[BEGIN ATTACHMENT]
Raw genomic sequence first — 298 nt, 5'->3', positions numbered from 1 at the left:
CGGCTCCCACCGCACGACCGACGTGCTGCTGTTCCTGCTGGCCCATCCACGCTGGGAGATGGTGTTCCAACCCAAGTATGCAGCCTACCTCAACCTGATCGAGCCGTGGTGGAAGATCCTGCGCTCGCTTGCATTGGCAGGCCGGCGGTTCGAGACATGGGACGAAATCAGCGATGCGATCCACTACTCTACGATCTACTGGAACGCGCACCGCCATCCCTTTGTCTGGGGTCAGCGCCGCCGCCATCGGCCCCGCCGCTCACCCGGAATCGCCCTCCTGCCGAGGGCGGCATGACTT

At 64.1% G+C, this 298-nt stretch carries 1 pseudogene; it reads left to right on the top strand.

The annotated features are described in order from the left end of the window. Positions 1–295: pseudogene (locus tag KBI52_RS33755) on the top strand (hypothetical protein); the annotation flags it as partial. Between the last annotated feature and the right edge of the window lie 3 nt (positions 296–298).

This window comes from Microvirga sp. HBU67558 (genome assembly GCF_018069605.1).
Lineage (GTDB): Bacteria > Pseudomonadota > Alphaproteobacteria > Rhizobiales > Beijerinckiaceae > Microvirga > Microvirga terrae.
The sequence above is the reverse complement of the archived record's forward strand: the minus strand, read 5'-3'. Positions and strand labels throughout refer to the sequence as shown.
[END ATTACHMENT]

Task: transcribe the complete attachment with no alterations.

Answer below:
Raw genomic sequence first — 298 nt, 5'->3', positions numbered from 1 at the left:
CGGCTCCCACCGCACGACCGACGTGCTGCTGTTCCTGCTGGCCCATCCACGCTGGGAGATGGTGTTCCAACCCAAGTATGCAGCCTACCTCAACCTGATCGAGCCGTGGTGGAAGATCCTGCGCTCGCTTGCATTGGCAGGCCGGCGGTTCGAGACATGGGACGAAATCAGCGATGCGATCCACTACTCTACGATCTACTGGAACGCGCACCGCCATCCCTTTGTCTGGGGTCAGCGCCGCCGCCATCGGCCCCGCCGCTCACCCGGAATCGCCCTCCTGCCGAGGGCGGCATGACTT

At 64.1% G+C, this 298-nt stretch carries 1 pseudogene; it reads left to right on the top strand.

The annotated features are described in order from the left end of the window. Positions 1–295: pseudogene (locus tag KBI52_RS33755) on the top strand (hypothetical protein); the annotation flags it as partial. Between the last annotated feature and the right edge of the window lie 3 nt (positions 296–298).

This window comes from Microvirga sp. HBU67558 (genome assembly GCF_018069605.1).
Lineage (GTDB): Bacteria > Pseudomonadota > Alphaproteobacteria > Rhizobiales > Beijerinckiaceae > Microvirga > Microvirga terrae.
The sequence above is the reverse complement of the archived record's forward strand: the minus strand, read 5'-3'. Positions and strand labels throughout refer to the sequence as shown.